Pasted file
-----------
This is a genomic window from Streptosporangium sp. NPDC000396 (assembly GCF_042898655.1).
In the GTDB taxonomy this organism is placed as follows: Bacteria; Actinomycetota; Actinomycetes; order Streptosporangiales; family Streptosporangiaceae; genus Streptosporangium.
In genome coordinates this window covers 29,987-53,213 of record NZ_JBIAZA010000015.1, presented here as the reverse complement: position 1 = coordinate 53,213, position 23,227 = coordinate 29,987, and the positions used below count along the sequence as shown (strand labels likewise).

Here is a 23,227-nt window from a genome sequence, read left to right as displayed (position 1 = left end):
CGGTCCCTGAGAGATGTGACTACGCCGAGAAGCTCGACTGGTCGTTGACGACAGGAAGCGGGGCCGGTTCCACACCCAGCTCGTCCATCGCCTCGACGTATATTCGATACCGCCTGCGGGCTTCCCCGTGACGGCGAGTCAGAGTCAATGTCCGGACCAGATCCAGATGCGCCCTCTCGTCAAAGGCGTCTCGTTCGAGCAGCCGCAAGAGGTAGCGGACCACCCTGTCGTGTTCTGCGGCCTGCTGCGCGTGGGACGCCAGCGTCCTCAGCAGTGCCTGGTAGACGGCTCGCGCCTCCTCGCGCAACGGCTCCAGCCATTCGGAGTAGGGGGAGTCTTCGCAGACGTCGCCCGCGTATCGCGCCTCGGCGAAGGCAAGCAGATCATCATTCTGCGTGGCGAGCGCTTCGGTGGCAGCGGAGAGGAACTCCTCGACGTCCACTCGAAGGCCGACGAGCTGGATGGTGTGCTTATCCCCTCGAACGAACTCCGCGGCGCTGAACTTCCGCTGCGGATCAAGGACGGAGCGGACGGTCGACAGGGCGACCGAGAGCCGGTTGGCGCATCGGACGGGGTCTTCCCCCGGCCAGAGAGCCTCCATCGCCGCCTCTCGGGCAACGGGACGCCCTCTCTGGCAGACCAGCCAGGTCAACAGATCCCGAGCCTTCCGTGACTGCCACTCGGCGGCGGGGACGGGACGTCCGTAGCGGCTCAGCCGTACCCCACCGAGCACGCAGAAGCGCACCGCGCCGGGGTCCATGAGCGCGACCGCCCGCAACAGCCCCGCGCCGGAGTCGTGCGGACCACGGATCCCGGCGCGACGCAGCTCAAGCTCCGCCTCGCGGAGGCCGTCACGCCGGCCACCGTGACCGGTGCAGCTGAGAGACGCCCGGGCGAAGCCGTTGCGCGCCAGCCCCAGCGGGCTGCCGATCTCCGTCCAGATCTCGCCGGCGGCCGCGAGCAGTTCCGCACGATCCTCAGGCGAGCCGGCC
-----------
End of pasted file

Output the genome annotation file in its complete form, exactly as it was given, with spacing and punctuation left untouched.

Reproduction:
This is a genomic window from Streptosporangium sp. NPDC000396 (assembly GCF_042898655.1).
In the GTDB taxonomy this organism is placed as follows: Bacteria; Actinomycetota; Actinomycetes; order Streptosporangiales; family Streptosporangiaceae; genus Streptosporangium.
In genome coordinates this window covers 29,987-53,213 of record NZ_JBIAZA010000015.1, presented here as the reverse complement: position 1 = coordinate 53,213, position 23,227 = coordinate 29,987, and the positions used below count along the sequence as shown (strand labels likewise).

Here is a 23,227-nt window from a genome sequence, read left to right as displayed (position 1 = left end):
CGGTCCCTGAGAGATGTGACTACGCCGAGAAGCTCGACTGGTCGTTGACGACAGGAAGCGGGGCCGGTTCCACACCCAGCTCGTCCATCGCCTCGACGTATATTCGATACCGCCTGCGGGCTTCCCCGTGACGGCGAGTCAGAGTCAATGTCCGGACCAGATCCAGATGCGCCCTCTCGTCAAAGGCGTCTCGTTCGAGCAGCCGCAAGAGGTAGCGGACCACCCTGTCGTGTTCTGCGGCCTGCTGCGCGTGGGACGCCAGCGTCCTCAGCAGTGCCTGGTAGACGGCTCGCGCCTCCTCGCGCAACGGCTCCAGCCATTCGGAGTAGGGGGAGTCTTCGCAGACGTCGCCCGCGTATCGCGCCTCGGCGAAGGCAAGCAGATCATCATTCTGCGTGGCGAGCGCTTCGGTGGCAGCGGAGAGGAACTCCTCGACGTCCACTCGAAGGCCGACGAGCTGGATGGTGTGCTTATCCCCTCGAACGAACTCCGCGGCGCTGAACTTCCGCTGCGGATCAAGGACGGAGCGGACGGTCGACAGGGCGACCGAGAGCCGGTTGGCGCATCGGACGGGGTCTTCCCCCGGCCAGAGAGCCTCCATCGCCGCCTCTCGGGCAACGGGACGCCCTCTCTGGCAGACCAGCCAGGTCAACAGATCCCGAGCCTTCCGTGACTGCCACTCGGCGGCGGGGACGGGACGTCCGTAGCGGCTCAGCCGTACCCCACCGAGCACGCAGAAGCGCACCGCGCCGGGGTCCATGAGCGCGACCGCCCGCAACAGCCCCGCGCCGGAGTCGTGCGGACCACGGATCCCGGCGCGACGCAGCTCAAGCTCCGCCTCGCGGAGGCCGTCACGCCGGCCACCGTGACCGGTGCAGCTGAGAGACGCCCGGGCGAAGCCGTTGCGCGCCAGCCCCAGCGGGCTGCCGATCTCCGTCCAGATCTCGCCGGCGGCCGCGAGCAGTTCCGCACGATCCTCAGGCGAGCCGGCC